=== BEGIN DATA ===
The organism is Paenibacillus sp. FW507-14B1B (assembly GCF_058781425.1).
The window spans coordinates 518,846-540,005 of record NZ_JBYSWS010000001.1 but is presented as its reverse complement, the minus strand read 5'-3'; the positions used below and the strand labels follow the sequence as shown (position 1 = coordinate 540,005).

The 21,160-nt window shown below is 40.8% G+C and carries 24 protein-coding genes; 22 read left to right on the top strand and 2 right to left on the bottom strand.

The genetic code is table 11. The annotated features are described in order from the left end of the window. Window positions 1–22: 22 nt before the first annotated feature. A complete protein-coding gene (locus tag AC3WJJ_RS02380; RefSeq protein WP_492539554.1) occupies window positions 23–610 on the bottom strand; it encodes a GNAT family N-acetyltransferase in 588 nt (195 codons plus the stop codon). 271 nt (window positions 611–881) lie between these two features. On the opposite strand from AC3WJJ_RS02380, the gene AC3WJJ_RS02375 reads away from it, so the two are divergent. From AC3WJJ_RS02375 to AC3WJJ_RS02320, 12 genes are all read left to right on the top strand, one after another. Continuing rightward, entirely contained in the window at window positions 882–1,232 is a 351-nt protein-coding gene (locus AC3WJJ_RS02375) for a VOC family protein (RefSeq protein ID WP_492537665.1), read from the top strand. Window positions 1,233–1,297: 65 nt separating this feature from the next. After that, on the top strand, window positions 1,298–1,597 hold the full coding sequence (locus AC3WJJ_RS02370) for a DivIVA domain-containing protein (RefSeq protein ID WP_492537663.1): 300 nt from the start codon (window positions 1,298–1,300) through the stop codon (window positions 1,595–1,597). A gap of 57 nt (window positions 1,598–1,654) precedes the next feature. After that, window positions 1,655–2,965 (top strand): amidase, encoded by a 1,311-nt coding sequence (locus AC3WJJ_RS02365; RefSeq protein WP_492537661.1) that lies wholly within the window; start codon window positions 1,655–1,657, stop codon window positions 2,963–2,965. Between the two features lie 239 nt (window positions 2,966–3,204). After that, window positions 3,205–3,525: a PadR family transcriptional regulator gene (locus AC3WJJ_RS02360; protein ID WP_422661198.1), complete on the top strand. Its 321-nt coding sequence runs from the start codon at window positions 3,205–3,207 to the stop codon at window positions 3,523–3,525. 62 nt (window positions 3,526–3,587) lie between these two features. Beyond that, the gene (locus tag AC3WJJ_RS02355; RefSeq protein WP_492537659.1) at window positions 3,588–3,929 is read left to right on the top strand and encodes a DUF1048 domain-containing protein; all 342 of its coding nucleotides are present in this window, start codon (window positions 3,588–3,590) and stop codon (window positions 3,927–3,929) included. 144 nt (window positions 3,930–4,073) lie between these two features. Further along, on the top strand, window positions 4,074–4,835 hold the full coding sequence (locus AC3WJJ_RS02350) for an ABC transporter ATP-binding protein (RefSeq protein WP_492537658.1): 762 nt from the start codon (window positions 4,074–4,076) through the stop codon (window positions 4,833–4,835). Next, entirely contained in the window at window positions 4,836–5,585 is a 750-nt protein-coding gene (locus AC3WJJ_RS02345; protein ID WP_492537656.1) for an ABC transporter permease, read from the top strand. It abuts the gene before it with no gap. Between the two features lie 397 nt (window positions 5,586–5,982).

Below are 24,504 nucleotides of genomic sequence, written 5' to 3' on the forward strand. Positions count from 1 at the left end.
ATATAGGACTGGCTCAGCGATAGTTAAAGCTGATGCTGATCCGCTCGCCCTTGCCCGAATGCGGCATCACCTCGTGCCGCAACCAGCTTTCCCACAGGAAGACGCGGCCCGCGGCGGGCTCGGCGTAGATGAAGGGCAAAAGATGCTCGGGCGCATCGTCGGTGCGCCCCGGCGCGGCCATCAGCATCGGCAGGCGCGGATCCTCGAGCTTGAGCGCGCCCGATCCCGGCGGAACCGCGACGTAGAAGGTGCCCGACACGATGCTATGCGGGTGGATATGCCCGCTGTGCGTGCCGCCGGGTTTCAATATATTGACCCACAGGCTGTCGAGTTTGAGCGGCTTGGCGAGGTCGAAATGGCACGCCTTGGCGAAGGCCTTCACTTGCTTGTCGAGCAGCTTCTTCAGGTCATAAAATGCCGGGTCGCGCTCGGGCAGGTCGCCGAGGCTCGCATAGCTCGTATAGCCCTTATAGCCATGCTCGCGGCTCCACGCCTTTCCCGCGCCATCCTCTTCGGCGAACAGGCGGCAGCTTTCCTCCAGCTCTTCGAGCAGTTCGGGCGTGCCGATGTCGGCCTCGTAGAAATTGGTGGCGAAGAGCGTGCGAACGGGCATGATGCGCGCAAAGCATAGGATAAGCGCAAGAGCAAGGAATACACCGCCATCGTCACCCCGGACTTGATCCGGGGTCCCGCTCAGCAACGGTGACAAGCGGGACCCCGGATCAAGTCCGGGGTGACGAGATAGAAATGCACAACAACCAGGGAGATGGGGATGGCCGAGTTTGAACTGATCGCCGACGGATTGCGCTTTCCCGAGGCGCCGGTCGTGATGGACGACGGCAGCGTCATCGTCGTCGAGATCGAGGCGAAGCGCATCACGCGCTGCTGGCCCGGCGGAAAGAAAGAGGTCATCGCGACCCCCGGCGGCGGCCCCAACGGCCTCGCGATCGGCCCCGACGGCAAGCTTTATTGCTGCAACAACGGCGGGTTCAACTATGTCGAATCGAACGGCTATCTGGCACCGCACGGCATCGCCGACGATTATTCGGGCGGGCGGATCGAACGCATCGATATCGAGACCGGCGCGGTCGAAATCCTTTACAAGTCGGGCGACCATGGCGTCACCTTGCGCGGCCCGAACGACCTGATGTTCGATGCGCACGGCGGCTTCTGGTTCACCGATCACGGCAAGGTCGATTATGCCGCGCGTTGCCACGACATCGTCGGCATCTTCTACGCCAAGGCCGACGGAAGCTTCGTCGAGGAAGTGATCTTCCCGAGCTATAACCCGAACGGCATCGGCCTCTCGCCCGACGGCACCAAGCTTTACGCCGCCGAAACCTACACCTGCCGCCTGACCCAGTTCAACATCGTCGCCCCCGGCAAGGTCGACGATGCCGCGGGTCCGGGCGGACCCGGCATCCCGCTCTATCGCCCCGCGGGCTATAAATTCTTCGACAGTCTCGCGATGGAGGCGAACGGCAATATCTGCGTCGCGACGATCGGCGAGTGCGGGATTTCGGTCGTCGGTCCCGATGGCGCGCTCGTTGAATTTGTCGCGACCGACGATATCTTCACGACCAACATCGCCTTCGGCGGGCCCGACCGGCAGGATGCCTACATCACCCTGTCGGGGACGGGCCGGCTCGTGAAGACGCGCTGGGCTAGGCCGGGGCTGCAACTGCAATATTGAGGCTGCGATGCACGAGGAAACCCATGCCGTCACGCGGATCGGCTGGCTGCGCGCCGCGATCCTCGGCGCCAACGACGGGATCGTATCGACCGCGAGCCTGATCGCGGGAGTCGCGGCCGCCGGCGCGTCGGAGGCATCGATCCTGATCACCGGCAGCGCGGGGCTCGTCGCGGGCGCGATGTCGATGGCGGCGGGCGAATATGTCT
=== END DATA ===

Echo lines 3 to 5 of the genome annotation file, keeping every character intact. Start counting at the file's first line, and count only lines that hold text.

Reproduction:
The 21,160-nt window shown below is 40.8% G+C and carries 24 protein-coding genes; 22 read left to right on the top strand and 2 right to left on the bottom strand.

The genetic code is table 11. The annotated features are described in order from the left end of the window. Window positions 1–22: 22 nt before the first annotated feature. A complete protein-coding gene (locus tag AC3WJJ_RS02380; RefSeq protein WP_492539554.1) occupies window positions 23–610 on the bottom strand; it encodes a GNAT family N-acetyltransferase in 588 nt (195 codons plus the stop codon). 271 nt (window positions 611–881) lie between these two features. On the opposite strand from AC3WJJ_RS02380, the gene AC3WJJ_RS02375 reads away from it, so the two are divergent. From AC3WJJ_RS02375 to AC3WJJ_RS02320, 12 genes are all read left to right on the top strand, one after another. Continuing rightward, entirely contained in the window at window positions 882–1,232 is a 351-nt protein-coding gene (locus AC3WJJ_RS02375) for a VOC family protein (RefSeq protein ID WP_492537665.1), read from the top strand. Window positions 1,233–1,297: 65 nt separating this feature from the next. After that, on the top strand, window positions 1,298–1,597 hold the full coding sequence (locus AC3WJJ_RS02370) for a DivIVA domain-containing protein (RefSeq protein ID WP_492537663.1): 300 nt from the start codon (window positions 1,298–1,300) through the stop codon (window positions 1,595–1,597). A gap of 57 nt (window positions 1,598–1,654) precedes the next feature. After that, window positions 1,655–2,965 (top strand): amidase, encoded by a 1,311-nt coding sequence (locus AC3WJJ_RS02365; RefSeq protein WP_492537661.1) that lies wholly within the window; start codon window positions 1,655–1,657, stop codon window positions 2,963–2,965. Between the two features lie 239 nt (window positions 2,966–3,204). After that, window positions 3,205–3,525: a PadR family transcriptional regulator gene (locus AC3WJJ_RS02360; protein ID WP_422661198.1), complete on the top strand. Its 321-nt coding sequence runs from the start codon at window positions 3,205–3,207 to the stop codon at window positions 3,523–3,525. 62 nt (window positions 3,526–3,587) lie between these two features. Beyond that, the gene (locus tag AC3WJJ_RS02355; RefSeq protein WP_492537659.1) at window positions 3,588–3,929 is read left to right on the top strand and encodes a DUF1048 domain-containing protein; all 342 of its coding nucleotides are present in this window, start codon (window positions 3,588–3,590) and stop codon (window positions 3,927–3,929) included. 144 nt (window positions 3,930–4,073) lie between these two features. Further along, on the top strand, window positions 4,074–4,835 hold the full coding sequence (locus AC3WJJ_RS02350) for an ABC transporter ATP-binding protein (RefSeq protein WP_492537658.1): 762 nt from the start codon (window positions 4,074–4,076) through the stop codon (window positions 4,833–4,835). Next, entirely contained in the window at window positions 4,836–5,585 is a 750-nt protein-coding gene (locus AC3WJJ_RS02345; protein ID WP_492537656.1) for an ABC transporter permease, read from the top strand. It abuts the gene before it with no gap. Between the two features lie 397 nt (window positions 5,586–5,982).

Below are 24,504 nucleotides of genomic sequence, written 5' to 3' on the forward strand. Positions count from 1 at the left end.